Travis (Christopher Brown) is a military veteran who is struggling with both PTSD and an addiction to pills. After some unspecified troubles in New York City, Travis and Rochelle (Hailee Lipscomb) move into a new home. The house isn’t particularly fancy and Travis isn’t really sure who Rochelle is renting it from but it does seem like a place where they can start to rebuild their lives. Rochelle has a job at a law firm and is excited that the house has a pool. “I’m going to swim everyday,” she says. Travis, meanwhile, can work on his sculptures in the basement. Travis has a show coming up and it’s important that he get his work done. Perhaps not surprisingly, he spends most of his time sculpting replicas of heads. Perhaps he feels that if he can create someone else’s head, he can figure out what is going on inside of his.
From almost the moment that Travis moves into the house, he starts to feel that there is something wrong with the place. He is haunted by nightmares of finding a body in the pool and of Rochelle calling out for help. He has sudden bursts of rage and paranoia and he soon becomes convinced that Rochelle is cheating on him. It doesn’t help that Rochelle’s friends from college, the materialistic Linda (Sabrina Cofield) and the douchey Tom (Michael Forsch), keep coming by the house. Rochelle is always happy to see her friends but Travis doesn’t feel that he has much in common with either of them. As well, it’s hard not to notice that Tom seems to be obsessed with trying to get Travis, a recovering addict, to drink wine. With Travis convinced that Rochelle is cheating on him with almost everyone that he sees, it doesn’t take much to set him off. Even a simple card game is not a safe activity when Travis is around.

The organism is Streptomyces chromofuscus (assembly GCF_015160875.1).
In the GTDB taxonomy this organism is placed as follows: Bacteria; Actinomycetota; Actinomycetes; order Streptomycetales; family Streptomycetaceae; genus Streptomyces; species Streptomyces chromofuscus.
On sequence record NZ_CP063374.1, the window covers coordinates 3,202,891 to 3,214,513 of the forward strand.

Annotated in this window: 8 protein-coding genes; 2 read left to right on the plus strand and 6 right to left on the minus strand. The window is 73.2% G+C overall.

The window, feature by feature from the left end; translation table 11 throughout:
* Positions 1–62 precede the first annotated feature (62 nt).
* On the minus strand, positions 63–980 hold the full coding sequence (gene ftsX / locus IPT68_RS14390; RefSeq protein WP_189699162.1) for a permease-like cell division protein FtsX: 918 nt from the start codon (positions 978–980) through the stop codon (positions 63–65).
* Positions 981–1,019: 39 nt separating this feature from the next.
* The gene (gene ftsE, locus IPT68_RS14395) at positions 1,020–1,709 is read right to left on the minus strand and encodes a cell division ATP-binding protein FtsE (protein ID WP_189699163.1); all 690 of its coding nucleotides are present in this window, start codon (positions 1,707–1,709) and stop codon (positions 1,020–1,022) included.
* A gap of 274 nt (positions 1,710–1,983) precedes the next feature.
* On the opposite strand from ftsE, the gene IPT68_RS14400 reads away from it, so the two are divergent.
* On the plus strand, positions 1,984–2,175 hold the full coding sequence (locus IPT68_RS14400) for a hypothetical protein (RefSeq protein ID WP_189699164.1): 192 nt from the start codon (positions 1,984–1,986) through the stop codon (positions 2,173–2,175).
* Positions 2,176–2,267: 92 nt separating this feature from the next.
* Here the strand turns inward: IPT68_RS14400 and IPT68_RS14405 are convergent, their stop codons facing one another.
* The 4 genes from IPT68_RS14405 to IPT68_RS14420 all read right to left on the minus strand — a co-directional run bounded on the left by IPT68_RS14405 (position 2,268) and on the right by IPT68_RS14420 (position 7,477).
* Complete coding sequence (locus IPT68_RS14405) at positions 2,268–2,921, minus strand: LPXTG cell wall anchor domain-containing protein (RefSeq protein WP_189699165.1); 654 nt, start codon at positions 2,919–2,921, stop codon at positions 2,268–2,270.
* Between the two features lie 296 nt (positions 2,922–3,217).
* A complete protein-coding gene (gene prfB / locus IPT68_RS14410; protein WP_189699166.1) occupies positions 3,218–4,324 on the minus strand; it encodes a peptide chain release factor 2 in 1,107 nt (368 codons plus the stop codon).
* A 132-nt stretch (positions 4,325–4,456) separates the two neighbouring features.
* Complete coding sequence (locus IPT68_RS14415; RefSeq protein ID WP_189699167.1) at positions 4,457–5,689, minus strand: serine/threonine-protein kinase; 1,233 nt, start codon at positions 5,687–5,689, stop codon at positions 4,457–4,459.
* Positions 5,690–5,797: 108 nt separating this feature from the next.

Early on, we discover that Travis and Rochelle’s house is sitting on a street called Shining Way and I imagine that was a deliberate decision on the part of the director. The film has much in common with Stephen King’s classic novel and the subsequent Kubrick film version. Much like Jack Torrance, Travis struggles with addiction and the dark memories of the past. Jack Torrance tried to escape his demons through writing while Travis tries hold them at bay with his sculpting. Much like Jack, Travis has to deal with people who seem to be intent on forcing him to drink despite the fact that they know that Travis has issues with substance abuse. The viewer is left to wonder whether it’s the house that’s driving Travis mad or if Travis was always mad and the house just provided him with an excuse to embrace that madness.
It’s a deliberately paced film, one that occasionally feels a bit too slow for its own good. The movie has a nearly 2-hour running time and it’s hard not to feel that some of the nights with Tom and Linda could have been trimmed down a bit. That said, the overall film did hold my interest (which is no small accomplishment when you consider just how short my attention span actually is) and the film created a suitably ominous atmosphere of growing dread. Travis, bearing both the physical and mental scars of his service, become a symbol of the damage that the horrors of war and addiction can do to both the individual and to society as whole. Darkest of Lies is currently streaming on Tubi.
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